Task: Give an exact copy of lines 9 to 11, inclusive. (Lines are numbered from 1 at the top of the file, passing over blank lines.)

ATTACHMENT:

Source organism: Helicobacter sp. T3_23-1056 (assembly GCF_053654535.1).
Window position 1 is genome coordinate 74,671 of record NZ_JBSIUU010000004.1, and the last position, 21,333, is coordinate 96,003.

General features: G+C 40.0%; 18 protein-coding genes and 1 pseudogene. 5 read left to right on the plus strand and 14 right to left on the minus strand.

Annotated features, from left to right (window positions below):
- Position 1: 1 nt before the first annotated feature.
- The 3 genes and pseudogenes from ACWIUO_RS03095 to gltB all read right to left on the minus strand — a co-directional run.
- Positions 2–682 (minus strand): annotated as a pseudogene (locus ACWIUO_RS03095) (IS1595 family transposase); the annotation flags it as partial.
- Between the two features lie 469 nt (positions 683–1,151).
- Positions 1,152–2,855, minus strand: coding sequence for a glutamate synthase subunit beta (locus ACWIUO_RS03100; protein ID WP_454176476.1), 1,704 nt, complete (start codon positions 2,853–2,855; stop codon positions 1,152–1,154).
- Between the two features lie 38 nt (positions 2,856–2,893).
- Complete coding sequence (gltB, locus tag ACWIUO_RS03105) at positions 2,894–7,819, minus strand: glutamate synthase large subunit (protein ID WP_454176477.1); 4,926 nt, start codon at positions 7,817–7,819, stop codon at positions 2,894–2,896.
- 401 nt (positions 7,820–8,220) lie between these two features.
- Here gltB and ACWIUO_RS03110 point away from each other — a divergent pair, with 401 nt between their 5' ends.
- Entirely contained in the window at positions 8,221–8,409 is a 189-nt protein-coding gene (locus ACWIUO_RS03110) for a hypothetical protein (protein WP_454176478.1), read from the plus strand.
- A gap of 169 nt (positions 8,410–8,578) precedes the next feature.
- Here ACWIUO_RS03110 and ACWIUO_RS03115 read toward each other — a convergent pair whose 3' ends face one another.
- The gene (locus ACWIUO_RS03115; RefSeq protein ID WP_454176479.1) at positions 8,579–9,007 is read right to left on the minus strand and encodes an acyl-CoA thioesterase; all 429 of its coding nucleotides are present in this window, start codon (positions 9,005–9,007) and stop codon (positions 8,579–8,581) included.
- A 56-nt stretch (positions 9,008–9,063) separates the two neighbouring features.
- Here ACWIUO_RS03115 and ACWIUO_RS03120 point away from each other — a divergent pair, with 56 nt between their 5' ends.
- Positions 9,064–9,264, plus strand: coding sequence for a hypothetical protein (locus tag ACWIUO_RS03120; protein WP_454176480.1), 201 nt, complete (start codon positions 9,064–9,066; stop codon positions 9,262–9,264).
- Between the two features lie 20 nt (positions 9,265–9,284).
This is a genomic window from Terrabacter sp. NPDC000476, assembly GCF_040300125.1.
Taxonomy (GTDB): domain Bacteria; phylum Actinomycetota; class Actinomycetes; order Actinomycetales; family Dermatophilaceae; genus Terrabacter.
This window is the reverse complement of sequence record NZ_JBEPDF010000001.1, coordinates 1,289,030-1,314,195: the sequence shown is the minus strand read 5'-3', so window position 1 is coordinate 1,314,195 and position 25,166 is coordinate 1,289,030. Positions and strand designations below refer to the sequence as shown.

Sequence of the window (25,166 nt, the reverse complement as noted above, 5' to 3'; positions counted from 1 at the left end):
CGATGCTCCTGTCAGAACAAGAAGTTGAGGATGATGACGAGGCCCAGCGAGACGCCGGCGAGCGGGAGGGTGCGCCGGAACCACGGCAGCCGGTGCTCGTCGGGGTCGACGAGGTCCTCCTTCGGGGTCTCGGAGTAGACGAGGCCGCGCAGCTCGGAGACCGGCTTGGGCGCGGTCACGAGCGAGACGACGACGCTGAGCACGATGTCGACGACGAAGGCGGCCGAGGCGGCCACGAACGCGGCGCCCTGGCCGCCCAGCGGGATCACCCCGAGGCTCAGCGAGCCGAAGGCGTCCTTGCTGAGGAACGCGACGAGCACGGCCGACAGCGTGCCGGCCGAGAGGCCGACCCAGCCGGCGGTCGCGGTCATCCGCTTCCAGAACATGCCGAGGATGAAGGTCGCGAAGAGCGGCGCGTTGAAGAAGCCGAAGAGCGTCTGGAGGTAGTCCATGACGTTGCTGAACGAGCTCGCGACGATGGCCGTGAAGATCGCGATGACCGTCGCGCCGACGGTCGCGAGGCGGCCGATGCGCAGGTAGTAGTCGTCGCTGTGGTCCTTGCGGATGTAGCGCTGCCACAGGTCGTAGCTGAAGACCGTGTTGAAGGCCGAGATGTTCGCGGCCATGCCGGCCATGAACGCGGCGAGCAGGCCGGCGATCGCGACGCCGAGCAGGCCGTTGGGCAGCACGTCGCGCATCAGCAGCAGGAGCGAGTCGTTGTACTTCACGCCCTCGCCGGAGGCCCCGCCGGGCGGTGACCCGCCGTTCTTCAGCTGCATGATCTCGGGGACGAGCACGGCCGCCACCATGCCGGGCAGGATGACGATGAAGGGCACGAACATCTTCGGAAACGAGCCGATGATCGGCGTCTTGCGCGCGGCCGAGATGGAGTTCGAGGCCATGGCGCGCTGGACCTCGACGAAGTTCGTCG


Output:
- Positions 1,152–2,855, minus strand: coding sequence for a glutamate synthase subunit beta (locus ACWIUO_RS03100; protein ID WP_454176476.1), 1,704 nt, complete (start codon positions 2,853–2,855; stop codon positions 1,152–1,154).
- Between the two features lie 38 nt (positions 2,856–2,893).
- Complete coding sequence (gltB, locus tag ACWIUO_RS03105) at positions 2,894–7,819, minus strand: glutamate synthase large subunit (protein ID WP_454176477.1); 4,926 nt, start codon at positions 7,817–7,819, stop codon at positions 2,894–2,896.